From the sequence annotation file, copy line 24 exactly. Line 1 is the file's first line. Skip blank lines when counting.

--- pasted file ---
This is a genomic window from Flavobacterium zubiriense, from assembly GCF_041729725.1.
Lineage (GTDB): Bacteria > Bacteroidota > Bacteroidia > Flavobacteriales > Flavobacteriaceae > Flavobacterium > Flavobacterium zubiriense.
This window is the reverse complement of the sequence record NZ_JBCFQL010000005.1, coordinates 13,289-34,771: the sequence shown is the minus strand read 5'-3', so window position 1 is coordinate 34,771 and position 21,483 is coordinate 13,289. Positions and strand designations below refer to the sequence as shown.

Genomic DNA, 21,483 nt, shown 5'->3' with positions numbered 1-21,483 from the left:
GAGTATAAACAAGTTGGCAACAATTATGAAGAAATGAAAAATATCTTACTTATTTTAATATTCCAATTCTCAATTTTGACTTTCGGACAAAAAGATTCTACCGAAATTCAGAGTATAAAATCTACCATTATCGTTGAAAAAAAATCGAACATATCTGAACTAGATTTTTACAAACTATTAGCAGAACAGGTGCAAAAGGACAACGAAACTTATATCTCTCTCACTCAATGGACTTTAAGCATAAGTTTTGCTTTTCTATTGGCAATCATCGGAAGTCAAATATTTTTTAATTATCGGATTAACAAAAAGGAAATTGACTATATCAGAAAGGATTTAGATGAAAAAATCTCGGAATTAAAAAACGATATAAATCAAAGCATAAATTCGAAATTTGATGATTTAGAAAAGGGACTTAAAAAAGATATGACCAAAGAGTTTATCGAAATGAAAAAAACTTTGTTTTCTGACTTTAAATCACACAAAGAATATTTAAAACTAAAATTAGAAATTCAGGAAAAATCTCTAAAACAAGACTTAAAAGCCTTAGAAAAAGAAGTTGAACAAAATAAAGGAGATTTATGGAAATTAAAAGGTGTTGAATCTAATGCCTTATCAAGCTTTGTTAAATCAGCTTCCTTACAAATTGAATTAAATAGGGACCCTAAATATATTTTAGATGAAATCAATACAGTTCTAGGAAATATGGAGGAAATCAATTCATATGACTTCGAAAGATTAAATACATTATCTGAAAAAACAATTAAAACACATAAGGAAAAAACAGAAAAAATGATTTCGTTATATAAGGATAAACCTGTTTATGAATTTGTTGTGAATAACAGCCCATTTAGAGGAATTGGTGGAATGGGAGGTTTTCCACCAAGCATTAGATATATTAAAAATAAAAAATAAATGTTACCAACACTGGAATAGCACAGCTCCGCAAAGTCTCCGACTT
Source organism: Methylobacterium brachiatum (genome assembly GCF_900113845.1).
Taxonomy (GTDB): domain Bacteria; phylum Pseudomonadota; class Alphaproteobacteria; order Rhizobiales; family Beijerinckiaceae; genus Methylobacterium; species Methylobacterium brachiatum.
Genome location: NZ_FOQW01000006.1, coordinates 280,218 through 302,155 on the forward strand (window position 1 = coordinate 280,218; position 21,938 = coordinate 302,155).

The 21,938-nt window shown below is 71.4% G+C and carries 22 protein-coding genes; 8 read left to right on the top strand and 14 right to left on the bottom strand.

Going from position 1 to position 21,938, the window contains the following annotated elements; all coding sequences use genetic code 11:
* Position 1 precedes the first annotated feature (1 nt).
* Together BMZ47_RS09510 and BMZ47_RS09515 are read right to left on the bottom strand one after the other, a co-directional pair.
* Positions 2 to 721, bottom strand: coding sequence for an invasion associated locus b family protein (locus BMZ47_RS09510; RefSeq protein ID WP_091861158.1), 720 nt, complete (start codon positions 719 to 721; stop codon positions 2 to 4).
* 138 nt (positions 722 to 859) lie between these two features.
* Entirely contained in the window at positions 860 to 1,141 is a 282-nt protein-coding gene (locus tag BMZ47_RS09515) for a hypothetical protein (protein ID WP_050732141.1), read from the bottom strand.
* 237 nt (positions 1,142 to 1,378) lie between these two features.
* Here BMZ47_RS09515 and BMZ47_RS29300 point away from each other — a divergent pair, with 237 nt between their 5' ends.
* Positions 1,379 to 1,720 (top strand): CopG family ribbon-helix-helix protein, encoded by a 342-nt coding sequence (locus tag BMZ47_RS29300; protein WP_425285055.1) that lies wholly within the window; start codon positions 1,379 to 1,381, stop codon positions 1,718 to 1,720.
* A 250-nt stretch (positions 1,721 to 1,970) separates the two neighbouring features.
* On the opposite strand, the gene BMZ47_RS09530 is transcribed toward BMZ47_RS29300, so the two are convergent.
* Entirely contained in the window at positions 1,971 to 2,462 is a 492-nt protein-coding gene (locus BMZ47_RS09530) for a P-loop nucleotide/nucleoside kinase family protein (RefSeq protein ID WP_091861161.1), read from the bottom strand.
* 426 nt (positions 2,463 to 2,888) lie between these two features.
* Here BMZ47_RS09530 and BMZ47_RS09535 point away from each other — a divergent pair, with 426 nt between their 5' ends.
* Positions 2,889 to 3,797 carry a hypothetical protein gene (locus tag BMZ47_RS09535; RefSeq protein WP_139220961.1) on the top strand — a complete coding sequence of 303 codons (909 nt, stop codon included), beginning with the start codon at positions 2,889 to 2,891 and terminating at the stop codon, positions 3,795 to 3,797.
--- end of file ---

* Positions 2,889 to 3,797 carry a hypothetical protein gene (locus tag BMZ47_RS09535; RefSeq protein WP_139220961.1) on the top strand — a complete coding sequence of 303 codons (909 nt, stop codon included), beginning with the start codon at positions 2,889 to 2,891 and terminating at the stop codon, positions 3,795 to 3,797.